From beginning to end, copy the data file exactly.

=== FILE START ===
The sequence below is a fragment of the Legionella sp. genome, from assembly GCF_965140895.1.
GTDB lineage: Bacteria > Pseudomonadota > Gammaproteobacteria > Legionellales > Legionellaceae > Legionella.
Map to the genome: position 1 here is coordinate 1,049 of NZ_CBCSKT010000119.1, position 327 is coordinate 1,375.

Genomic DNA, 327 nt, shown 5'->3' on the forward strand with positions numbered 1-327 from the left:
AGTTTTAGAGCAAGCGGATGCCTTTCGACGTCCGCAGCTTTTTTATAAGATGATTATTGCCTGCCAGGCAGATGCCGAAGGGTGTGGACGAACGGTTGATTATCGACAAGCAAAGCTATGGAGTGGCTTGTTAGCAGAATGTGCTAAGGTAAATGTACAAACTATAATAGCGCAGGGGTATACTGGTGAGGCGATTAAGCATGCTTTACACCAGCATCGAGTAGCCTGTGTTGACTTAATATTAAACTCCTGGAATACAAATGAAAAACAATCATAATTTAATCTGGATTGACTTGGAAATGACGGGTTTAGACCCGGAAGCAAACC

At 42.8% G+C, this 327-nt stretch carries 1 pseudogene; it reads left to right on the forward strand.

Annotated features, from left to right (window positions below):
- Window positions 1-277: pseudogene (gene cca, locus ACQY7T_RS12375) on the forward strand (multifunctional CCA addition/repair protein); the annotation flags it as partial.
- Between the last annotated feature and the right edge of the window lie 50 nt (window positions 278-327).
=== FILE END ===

The sequence below is a fragment of the Legionella sp. genome, from assembly GCF_965140895.1.
GTDB lineage: Bacteria > Pseudomonadota > Gammaproteobacteria > Legionellales > Legionellaceae > Legionella.
Map to the genome: position 1 here is coordinate 1,049 of NZ_CBCSKT010000119.1, position 327 is coordinate 1,375.

Genomic DNA, 327 nt, shown 5'->3' on the forward strand with positions numbered 1-327 from the left:
AGTTTTAGAGCAAGCGGATGCCTTTCGACGTCCGCAGCTTTTTTATAAGATGATTATTGCCTGCCAGGCAGATGCCGAAGGGTGTGGACGAACGGTTGATTATCGACAAGCAAAGCTATGGAGTGGCTTGTTAGCAGAATGTGCTAAGGTAAATGTACAAACTATAATAGCGCAGGGGTATACTGGTGAGGCGATTAAGCATGCTTTACACCAGCATCGAGTAGCCTGTGTTGACTTAATATTAAACTCCTGGAATACAAATGAAAAACAATCATAATTTAATCTGGATTGACTTGGAAATGACGGGTTTAGACCCGGAAGCAAACC

At 42.8% G+C, this 327-nt stretch carries 1 pseudogene; it reads left to right on the forward strand.

Annotated features, from left to right (window positions below):
- Window positions 1-277: pseudogene (gene cca, locus ACQY7T_RS12375) on the forward strand (multifunctional CCA addition/repair protein); the annotation flags it as partial.
- Between the last annotated feature and the right edge of the window lie 50 nt (window positions 278-327).